Attention, fellow seed savers: as the weather warms up, it’s time to pull out all those amazing seeds you’ve been saving and start growing transplants indoors.
My “aha!” moment at the Garden’s annual Seed Swap happened when I stopped by at horticulturist Lisa Hilgenberg’s seed-starting table, and picked up a copy of her Seed Viability Chart. It’s not only a useful tool about the average “shelf life”—or viability—of veggie seeds, but also an eye-opening reminder to check the dates on seed packs before I start growing this spring. Some seeds last longer than others!
Ready to start sowing? We’ve got lots of good tips and info about how to start seeds on our blog and website:
It’s always a fun day with a community vibe, as Chicago area gardeners gather to swap seeds, stories, and green-thumb tips. A special bonus of 2014: keynote speaker Ken Greene (founder of the terrific Hudson Valley Seed Library) will be available during the swap to answer questions and offer “sage” seed-starting advice.
With that in mind, here are five simple secrets for seed-starting success:
1. Quality seed starter. Give your seeds a healthy jump start by planting them in a really good seed starting mix. Don’t skimp on quality here—plants grown in inferior mix will never perform like those grown in a high-quality medium. Some adjectives that should describe the product you buy: sterile, fine-grained, free-draining, fluffy, uniform. One brand we’ve had success with: Black Gold.
2. The back of the pack. It’s a simple step that can make a big difference: read the back of the seed packet before you sow. It’s full of important and helpful information—often spelled out in great detail—such as planting depth, days to germination, and watering requirements. Save the seed packs after you sow, too, since there’s often valuable transplant and harvest info there as well.
3. D.I.Y. pots. You don’t need a fancy setup to start seeds. D.I.Y.ers can make their own paper pots; recyclers can put egg cartons to good second use; and the organically minded can replace plastic with peat or compost pots that go straight into the ground and disintegrate as the season progresses. Reusing last year’s plastic pots? Wash them out thoroughly and rinse in a 10 percent bleach solution to knock out fungus and residues before filling with starting mix.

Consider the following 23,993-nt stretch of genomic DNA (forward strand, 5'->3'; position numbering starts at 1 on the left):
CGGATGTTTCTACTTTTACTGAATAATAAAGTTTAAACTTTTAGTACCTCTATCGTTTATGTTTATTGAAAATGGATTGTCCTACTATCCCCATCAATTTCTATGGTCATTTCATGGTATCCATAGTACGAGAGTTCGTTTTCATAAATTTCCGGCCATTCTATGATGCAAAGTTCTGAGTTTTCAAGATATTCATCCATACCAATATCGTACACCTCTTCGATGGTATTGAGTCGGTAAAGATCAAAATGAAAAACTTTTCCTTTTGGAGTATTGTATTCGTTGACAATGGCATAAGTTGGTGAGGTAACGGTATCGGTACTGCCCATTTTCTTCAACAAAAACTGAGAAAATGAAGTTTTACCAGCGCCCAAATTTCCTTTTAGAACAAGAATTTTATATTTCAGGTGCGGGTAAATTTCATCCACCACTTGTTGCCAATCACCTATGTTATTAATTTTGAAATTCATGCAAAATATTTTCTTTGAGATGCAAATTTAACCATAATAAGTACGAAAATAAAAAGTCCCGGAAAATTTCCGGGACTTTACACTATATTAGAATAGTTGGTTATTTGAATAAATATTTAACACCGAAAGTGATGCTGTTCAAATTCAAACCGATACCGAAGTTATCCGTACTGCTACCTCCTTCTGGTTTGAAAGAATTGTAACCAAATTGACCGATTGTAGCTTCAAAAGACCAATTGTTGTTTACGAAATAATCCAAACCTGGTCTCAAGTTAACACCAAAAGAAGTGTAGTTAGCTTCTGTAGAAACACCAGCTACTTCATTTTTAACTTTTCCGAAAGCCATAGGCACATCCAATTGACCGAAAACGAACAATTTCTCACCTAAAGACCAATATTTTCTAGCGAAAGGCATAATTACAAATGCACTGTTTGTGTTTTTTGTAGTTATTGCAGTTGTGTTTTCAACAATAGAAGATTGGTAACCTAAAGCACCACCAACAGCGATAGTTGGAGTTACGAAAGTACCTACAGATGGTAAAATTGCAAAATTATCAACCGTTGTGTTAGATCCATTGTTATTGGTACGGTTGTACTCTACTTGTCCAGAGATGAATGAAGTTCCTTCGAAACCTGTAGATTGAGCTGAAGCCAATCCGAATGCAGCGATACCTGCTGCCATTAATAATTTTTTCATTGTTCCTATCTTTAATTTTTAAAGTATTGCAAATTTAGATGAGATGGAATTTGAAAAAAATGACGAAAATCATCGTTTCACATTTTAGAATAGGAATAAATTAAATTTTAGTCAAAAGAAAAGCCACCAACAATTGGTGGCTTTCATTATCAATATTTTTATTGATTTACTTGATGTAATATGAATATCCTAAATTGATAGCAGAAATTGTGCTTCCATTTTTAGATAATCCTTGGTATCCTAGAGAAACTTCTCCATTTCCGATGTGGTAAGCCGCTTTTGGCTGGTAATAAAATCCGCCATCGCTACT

4. The right light. A strong light source is crucial for stimulating plant growth. Without it, plants turn leggy, making them weak and more susceptible to breakage. Consider full southern window exposure as a mere starting point—even better is a grow light that can be raised with the plant’s height, while offering the 12 full hours of strong, even light that seedlings need.
5. Self-watering system. Started seeds in years past, only to have them dry out and wither before you know it? You may be a candidate for a simple capillary mat/self-watering system. After filling pots with seed starting mix, set them on the specially-designed mat/tray—fill the tray with water, which the mat draws up to the pots, keeping them properly moist without being waterlogged. The system is a boon to those who can’t water every day; an optional lid helps keep humidity high. They’re available at many nurseries and online.
At Seed Swap, Garden experts and master gardeners from our Plant Information Service desk will be available to chat, but we’ve found that the best way to get an answer is also the simplest and most satisfying: turn and ask the gardener next to you.
Blayne Greiner, Instructor for the Chicago Botanic Garden’s Windy City Harvest urban agriculture program, gives us some tips from his recent class on seed starting. A lot of information was covered in this 3-hour workshop, so if this video still leaves you with questions, consider taking these courses. Visit chicagobotanic.org/windycityharvest/courses to sign up for the next one.
In case you missed it, here’s the recipe for blocking mix: 30 quarts brown peat, 20 quarts compost, ½ cup lime, 20 quarts coarse sand or perlite, 10 quarts soil, 3 cups organic fertilizer mix (blood meal, colloidal phosphate and greensand mixed together in equal parts).
The Garden’s production staff and volunteers are busy making sure the spring annuals and vegetables are ready to be planted in the display gardens in the next couple weeks. Tim Pollak in the Chicago Botanic Garden’s Production Greenhouses shows us what they’re up to and how we can grow cool season vegetables at home to get ready for spring in our own gardens.